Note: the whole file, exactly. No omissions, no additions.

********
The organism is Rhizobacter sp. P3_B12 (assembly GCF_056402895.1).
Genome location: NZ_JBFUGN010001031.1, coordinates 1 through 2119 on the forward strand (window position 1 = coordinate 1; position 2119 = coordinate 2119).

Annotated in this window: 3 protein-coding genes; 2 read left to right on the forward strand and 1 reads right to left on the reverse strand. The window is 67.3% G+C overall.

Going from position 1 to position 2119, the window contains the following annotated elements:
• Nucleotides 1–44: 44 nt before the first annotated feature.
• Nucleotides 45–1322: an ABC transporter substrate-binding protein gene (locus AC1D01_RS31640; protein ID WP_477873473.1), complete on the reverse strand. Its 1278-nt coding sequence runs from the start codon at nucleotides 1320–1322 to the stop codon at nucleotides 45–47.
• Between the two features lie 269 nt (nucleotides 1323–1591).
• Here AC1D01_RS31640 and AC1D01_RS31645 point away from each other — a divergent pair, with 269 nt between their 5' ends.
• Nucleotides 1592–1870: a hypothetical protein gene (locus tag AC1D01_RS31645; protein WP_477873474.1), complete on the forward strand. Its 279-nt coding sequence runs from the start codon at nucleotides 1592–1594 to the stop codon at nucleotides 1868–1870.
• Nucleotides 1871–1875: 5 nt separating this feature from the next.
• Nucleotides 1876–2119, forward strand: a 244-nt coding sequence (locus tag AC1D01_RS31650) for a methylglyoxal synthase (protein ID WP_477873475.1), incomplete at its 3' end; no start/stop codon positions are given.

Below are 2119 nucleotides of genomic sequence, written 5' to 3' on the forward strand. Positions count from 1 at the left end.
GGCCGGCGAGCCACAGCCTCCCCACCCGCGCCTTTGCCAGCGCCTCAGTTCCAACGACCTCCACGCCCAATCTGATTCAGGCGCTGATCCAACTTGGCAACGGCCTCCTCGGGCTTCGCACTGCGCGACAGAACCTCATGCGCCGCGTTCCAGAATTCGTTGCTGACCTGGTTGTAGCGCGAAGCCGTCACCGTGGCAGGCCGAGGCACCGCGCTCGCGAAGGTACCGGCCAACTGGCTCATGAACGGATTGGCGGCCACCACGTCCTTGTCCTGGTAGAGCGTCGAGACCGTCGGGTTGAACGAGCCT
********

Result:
The organism is Rhizobacter sp. P3_B12 (assembly GCF_056402895.1).
Genome location: NZ_JBFUGN010001031.1, coordinates 1 through 2119 on the forward strand (window position 1 = coordinate 1; position 2119 = coordinate 2119).

Annotated in this window: 3 protein-coding genes; 2 read left to right on the forward strand and 1 reads right to left on the reverse strand. The window is 67.3% G+C overall.

Going from position 1 to position 2119, the window contains the following annotated elements:
• Nucleotides 1–44: 44 nt before the first annotated feature.
• Nucleotides 45–1322: an ABC transporter substrate-binding protein gene (locus AC1D01_RS31640; protein ID WP_477873473.1), complete on the reverse strand. Its 1278-nt coding sequence runs from the start codon at nucleotides 1320–1322 to the stop codon at nucleotides 45–47.
• Between the two features lie 269 nt (nucleotides 1323–1591).
• Here AC1D01_RS31640 and AC1D01_RS31645 point away from each other — a divergent pair, with 269 nt between their 5' ends.
• Nucleotides 1592–1870: a hypothetical protein gene (locus tag AC1D01_RS31645; protein WP_477873474.1), complete on the forward strand. Its 279-nt coding sequence runs from the start codon at nucleotides 1592–1594 to the stop codon at nucleotides 1868–1870.
• Nucleotides 1871–1875: 5 nt separating this feature from the next.
• Nucleotides 1876–2119, forward strand: a 244-nt coding sequence (locus tag AC1D01_RS31650) for a methylglyoxal synthase (protein ID WP_477873475.1), incomplete at its 3' end; no start/stop codon positions are given.

Below are 2119 nucleotides of genomic sequence, written 5' to 3' on the forward strand. Positions count from 1 at the left end.
GGCCGGCGAGCCACAGCCTCCCCACCCGCGCCTTTGCCAGCGCCTCAGTTCCAACGACCTCCACGCCCAATCTGATTCAGGCGCTGATCCAACTTGGCAACGGCCTCCTCGGGCTTCGCACTGCGCGACAGAACCTCATGCGCCGCGTTCCAGAATTCGTTGCTGACCTGGTTGTAGCGCGAAGCCGTCACCGTGGCAGGCCGAGGCACCGCGCTCGCGAAGGTACCGGCCAACTGGCTCATGAACGGATTGGCGGCCACCACGTCCTTGTCCTGGTAGAGCGTCGAGACCGTCGGGTTGAACGAGCCT